Wednesday, October 7, 2009

Walnut Dresser: Lumber Picking

    Today I spent an hour and a half in the barn going through the walnut I had selected from the wood pile outside. I had purchased this lumber from the Indiana State Fair last year for a pretty decent price. Most of it was left overs that no one wanted. Now I can see why. After running the boards through my planer and removing just enough to see the grain past the coarse marks left by the vintage saw mill at the State Fair I saw a lot of knots, reversing grain, and sap wood. Not to mention a whole lotta checking and other cracks here and there. Now, I'm not very experienced when it comes to woodworking and doubly so when it comes to wood picking. What did I know? Lumber is lumber, right? But when I think about the price I paid it was still a pretty good deal.
    Here I am in the barn wood shop. This is where I keep all of my power tools and where I fight the seemingly constant battle between metal and rust. I'm using my Rigid planer which I have been very happy with. It's connected to a Harbor Freight collector which, for the price, I have also been very happy with. I had intended on planing only enough to be able to see the grain but the thickness varied by a quarter inch in some cases. I just put in new knives so all went well.

    After planing the boards and looking at both sides I laid them out on the floor. Today I'm looking for what I will use for the carcass sides and top and bottom. A cheaper or "secondary" wood like poplar or pine would normally be used for the bottom, back and interior parts which do not show. I don't have a lot of poplar and what I have cost more than the walnut, so I'll probably use walnut for most everything else except for the drawers.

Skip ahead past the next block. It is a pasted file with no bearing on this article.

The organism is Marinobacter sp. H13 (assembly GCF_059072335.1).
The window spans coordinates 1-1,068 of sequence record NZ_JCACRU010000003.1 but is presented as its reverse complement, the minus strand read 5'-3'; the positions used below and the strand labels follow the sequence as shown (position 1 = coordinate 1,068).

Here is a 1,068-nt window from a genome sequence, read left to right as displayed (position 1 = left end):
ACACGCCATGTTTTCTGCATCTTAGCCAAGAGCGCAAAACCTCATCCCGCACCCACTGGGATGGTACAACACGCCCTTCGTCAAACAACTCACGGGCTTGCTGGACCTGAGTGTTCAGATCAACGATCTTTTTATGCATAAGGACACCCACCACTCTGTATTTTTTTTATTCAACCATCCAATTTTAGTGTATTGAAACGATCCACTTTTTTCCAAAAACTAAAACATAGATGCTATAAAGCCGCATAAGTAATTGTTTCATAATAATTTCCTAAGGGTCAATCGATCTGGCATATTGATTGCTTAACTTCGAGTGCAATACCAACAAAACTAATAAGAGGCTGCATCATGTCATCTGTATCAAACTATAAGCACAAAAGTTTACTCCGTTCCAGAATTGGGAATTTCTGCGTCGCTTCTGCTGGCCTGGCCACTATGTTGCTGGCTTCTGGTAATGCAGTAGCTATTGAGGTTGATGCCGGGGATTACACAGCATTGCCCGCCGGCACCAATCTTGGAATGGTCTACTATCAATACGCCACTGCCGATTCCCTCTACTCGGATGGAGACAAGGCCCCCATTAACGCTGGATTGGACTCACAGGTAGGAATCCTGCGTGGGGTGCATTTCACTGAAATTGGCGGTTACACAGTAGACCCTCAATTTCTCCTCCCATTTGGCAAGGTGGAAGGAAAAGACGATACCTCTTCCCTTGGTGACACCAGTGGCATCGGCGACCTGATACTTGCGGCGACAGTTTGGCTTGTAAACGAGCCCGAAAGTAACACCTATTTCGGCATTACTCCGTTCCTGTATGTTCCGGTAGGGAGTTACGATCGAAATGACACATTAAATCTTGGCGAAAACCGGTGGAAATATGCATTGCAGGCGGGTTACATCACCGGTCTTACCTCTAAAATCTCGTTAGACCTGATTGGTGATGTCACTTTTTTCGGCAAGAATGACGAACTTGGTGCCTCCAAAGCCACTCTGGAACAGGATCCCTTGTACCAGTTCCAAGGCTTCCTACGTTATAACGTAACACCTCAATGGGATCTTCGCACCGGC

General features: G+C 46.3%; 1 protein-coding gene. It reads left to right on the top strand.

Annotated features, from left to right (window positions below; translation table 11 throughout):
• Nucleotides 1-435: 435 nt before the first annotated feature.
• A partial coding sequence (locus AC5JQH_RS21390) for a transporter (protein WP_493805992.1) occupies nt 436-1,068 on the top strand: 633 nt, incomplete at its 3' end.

So here's my plan so far. I'm going to pick the boards I want for each side, taking grain patterns and color into consideration. Then I'll cut the pieces to length just adding a few inches. Since this project will probably move at a snail's pace I'll store the parts in the cottage workshop to dry out a bit more until I can get around to properly flattening each piece, gluing them up, and then get down to the dovetails.
    Well the family is home and we're going out to the in-laws for a cookout and Beatles Rock Band!




JERM said...

I recently moved from the desert of CA to the humidity of the Pacific NW. Rust is now a concern. So far I have had good luck with using CorrosionX. I have had no no issues with it leaving residue on any of my projects. I ordered the aerosol and coated everything tool I own and used only a 1/4 of the 16oz can.

Good idea bringing the lumber into the cottage to dry further. Make sure you sticker the boards to help control the warping. Also if the boards are going to set for a while after you cut them to rough length I would seal the ends of each board. This will also help control warping and checking.

Richard Magbanua said...

Well, three days later and they are still in the barn. When I do finally get them cut to rough length, into the cottage and stacked any warping may determine if they get planed to 7/8" or 3/4". Gotta wait and see. I need to look at moisture meters still...